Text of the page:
Though confirmed in my spinsterhood, I have always conceded that men are good for at least four things: startin’ (things with small engines, which often involves pulling hard on cords); fixin’ (the same small engines, which crap out with maddening frequency, often while sitting unmolested in a shed); totin’ (heavy stuff, like bags of compost) and killin’ (snakes, spiders, bats, etc.)
Admittedly, none of the men in my own genetic line excel in any of these areas. They all have bad backs, no mechanical proficiency and are at least as afraid of vermin as I am. Still, I cling to the fantasy of the heroic male who can handle these tasks for which I am physically, emotionally or intellectually unequipped.
As a spinster, however, I am forced to find girlish workarounds for these high-testosterone tasks. (Though my own testosterone levels are rising with incipient menopause, my manification has not yet translated into super strength or manly courage; mostly, I’m just getting hairier.)
Some tasks I am able to hire out, like lawn mowing – an exercise in frustration that inevitably led to tears and age (see startin’ and fixin’ categories above). Other challenges can be handled by simply running away from them (see my post about why I can never set foot in the backyard again).
My biggest remaining hurdle is totin’. If I were a man, I would have a pick-up truck, a type of conveyance that seems as much a distinguishing feature of the gender as their anatomical equipage. As a girly girl with a smallish income and only lady equipage, I drive a tiny car instead of a big truck. Thus, my totin’ capability is limited to how much I can fit into the back end of my Kia Soul. It leads to such inconveniences as having to construct a backyard patio 20 bricks at a time, as that’s the limit my jalopy can handle in one trip from the building center.
An avid gardener has much need of totin’ capacity, though. There are bags of mulch and compost to be toted in, and vast quantities of “yard waste” (weeds, for you non-agriculturalists) to be toted out. It is for this reason that I have long pined for a wagon.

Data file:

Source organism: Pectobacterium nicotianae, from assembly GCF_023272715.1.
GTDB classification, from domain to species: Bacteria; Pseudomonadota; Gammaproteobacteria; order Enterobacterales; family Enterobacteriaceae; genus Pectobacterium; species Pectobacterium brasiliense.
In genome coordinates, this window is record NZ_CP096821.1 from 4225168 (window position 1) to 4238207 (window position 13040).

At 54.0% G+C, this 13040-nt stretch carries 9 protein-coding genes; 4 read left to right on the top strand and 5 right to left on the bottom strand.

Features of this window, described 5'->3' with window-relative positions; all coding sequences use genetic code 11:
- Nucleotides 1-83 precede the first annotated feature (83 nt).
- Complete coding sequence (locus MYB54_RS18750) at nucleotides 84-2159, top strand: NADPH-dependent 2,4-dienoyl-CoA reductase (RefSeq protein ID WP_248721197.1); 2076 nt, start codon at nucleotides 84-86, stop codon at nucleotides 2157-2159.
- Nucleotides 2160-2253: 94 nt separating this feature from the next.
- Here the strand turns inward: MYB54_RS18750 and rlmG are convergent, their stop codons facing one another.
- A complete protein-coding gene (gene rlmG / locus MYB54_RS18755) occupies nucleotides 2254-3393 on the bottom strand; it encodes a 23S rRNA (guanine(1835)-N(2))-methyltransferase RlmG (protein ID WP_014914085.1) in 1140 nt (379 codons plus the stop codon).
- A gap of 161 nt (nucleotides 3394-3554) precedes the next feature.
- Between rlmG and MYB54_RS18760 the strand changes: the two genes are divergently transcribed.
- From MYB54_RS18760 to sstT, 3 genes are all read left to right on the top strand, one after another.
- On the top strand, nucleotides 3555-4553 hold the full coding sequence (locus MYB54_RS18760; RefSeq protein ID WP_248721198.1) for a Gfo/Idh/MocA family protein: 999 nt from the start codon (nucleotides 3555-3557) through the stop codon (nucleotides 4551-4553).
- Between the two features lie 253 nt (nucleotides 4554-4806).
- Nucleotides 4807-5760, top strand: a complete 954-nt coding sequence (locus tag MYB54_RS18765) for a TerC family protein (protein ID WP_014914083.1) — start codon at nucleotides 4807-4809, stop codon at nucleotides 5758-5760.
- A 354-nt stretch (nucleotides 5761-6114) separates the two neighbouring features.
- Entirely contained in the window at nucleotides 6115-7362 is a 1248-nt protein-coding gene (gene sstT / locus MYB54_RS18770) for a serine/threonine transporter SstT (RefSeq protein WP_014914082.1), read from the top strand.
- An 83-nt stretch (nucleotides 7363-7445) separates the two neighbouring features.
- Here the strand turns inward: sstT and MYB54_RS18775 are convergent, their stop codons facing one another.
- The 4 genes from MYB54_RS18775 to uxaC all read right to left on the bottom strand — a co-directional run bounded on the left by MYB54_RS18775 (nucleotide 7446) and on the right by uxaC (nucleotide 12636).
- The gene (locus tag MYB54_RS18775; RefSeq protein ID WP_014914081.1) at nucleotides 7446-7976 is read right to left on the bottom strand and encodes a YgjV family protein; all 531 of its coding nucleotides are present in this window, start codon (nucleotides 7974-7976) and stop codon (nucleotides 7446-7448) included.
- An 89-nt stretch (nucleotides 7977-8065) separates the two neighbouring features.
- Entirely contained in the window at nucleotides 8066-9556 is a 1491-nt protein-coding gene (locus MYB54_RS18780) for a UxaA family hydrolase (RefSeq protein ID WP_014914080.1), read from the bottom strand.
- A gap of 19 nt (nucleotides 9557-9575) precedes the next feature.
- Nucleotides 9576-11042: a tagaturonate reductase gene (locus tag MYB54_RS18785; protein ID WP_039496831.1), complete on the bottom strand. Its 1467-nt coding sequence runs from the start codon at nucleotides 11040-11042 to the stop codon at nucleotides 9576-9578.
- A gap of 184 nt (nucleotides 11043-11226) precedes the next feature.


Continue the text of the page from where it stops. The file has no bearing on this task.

By wagon, I refer not to the familiar red Radio Flyer of childhood (what does that name mean, anyway?), nor the horse-drawn buckboards of bygone days (although that would be kind of awesome). I’m talking about a little, four-sided trailer that can be pulled behind my little, four-sided Kia. My yearning acquired new urgency earlier this summer when I impulsively had a trailer hitch put on my car for an absurdly exorbitant price (Note to self: learn welding). Now there was no reason – indeed, no excuse – not to procure a wagon to pull behind Little Red.
Actually, there remained ONE impediment: I am poor. In one of those great mysteries of life I’ll never understand, it seems that every.single.person on the planet is able to afford nice things except for me. I began to take note of the multitude of trailers I encounter on a daily basis: pulled behind autos and even (talk about gluttony) pickup trucks; parked beside driveways; languishing in muddy pastures. The neighbor across the street has no fewer than FOUR trailers of varying sizes occupying a large chunk of his backyard, the selfish bastard.
To be honest, I began to foment a deep, gnawing bitterness toward a world in which a hard-working, law-abiding, middle-aged spinster cannot afford even a tiny wagon. (Is this the kind of injustice that The Donald vows to rectify?)
Then, this past weekend, my mom and I spent some time weeding. After accumulating a wheelbarrowful of refuse destined for the already mountainous pile of debris at the back of the property (a foul, no-man’s land we’ve dubbed Snake Haven), my mother suddenly declared, “We need a trailer.”
Off we went to the home improvement store, where I filled out an application for a store credit card (ka-ching!). The first, and likely last, pay-later purchase was Big Max, an adorable 4×8 trailer. I don’t want to undermine my new baby’s self-esteem, but he’s really more of a Mini Max. That makes him perfect for me and Little Red. It was love at first sight. Like all my relationships, however, Max and I have already experienced some bumps on the road – literally. After getting hitched up and heading proudly out of the parking lot, we made it about a mile when there was suddenly a terrific clatter and grinding noise from behind. I pulled over and discovered that the hitch installed at great price had come loose (full disclosure: it was an operator error situation), and Max’s tongue now dragged on the asphalt.
Well, that can’t be good.
I proceeded to stomp around mad a minute or two, re-install the hitch and hook Max back up and then we were on our way again … slowly … because I was disinclined to have my brand-new-and-not-even-paid-for trailer end up in a crumpled pile of debris in a ditch. (I’d have to just abandon him there, because there are snakes in ditches. I don’t do snakes, even for Baby Max. It’s perhaps just as well I’ve never reproduced.)
At last I got Maxi safely installed in a niche between the tomato patch and a honeysuckle bush, where he is likely to grow old and decrepit like the rest of the occupants of the Mohror Estate. Though he was purchased specifically as a mobile weed receptacle, he’s so new and pretty that I find it hard to dirty him up. Perhaps instead I’ll paint him some bright color and declare him “garden décor.”